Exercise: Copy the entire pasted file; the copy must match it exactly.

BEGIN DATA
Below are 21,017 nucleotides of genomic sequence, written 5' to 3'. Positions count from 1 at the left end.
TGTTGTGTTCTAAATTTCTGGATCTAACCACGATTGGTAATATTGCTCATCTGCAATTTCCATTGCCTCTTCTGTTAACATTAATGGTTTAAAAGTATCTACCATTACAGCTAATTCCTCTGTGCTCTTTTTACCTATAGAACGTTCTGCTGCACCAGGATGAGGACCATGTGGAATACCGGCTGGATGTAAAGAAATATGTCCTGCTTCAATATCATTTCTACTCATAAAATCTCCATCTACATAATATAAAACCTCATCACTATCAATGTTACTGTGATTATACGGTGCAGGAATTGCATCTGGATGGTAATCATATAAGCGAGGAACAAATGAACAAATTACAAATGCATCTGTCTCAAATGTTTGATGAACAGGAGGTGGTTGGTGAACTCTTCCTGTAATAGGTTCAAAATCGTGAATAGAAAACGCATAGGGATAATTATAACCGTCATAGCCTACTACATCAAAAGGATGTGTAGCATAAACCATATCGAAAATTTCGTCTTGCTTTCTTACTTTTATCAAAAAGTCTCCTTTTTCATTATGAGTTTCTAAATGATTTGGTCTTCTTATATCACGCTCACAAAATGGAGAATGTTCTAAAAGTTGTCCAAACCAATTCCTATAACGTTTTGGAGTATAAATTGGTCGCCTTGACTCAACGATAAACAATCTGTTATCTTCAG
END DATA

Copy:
Below are 21,017 nucleotides of genomic sequence, written 5' to 3'. Positions count from 1 at the left end.
TGTTGTGTTCTAAATTTCTGGATCTAACCACGATTGGTAATATTGCTCATCTGCAATTTCCATTGCCTCTTCTGTTAACATTAATGGTTTAAAAGTATCTACCATTACAGCTAATTCCTCTGTGCTCTTTTTACCTATAGAACGTTCTGCTGCACCAGGATGAGGACCATGTGGAATACCGGCTGGATGTAAAGAAATATGTCCTGCTTCAATATCATTTCTACTCATAAAATCTCCATCTACATAATATAAAACCTCATCACTATCAATGTTACTGTGATTATACGGTGCAGGAATTGCATCTGGATGGTAATCATATAAGCGAGGAACAAATGAACAAATTACAAATGCATCTGTCTCAAATGTTTGATGAACAGGAGGTGGTTGGTGAACTCTTCCTGTAATAGGTTCAAAATCGTGAATAGAAAACGCATAGGGATAATTATAACCGTCATAGCCTACTACATCAAAAGGATGTGTAGCATAAACCATATCGAAAATTTCGTCTTGCTTTCTTACTTTTATCAAAAAGTCTCCTTTTTCATTATGAGTTTCTAAATGATTTGGTCTTCTTATATCACGCTCACAAAATGGAGAATGTTCTAAAAGTTGTCCAAACCAATTCCTATAACGTTTTGGAGTATAAATTGGTCGCCTTGACTCAACGATAAACAATCTGTTATCTTCAG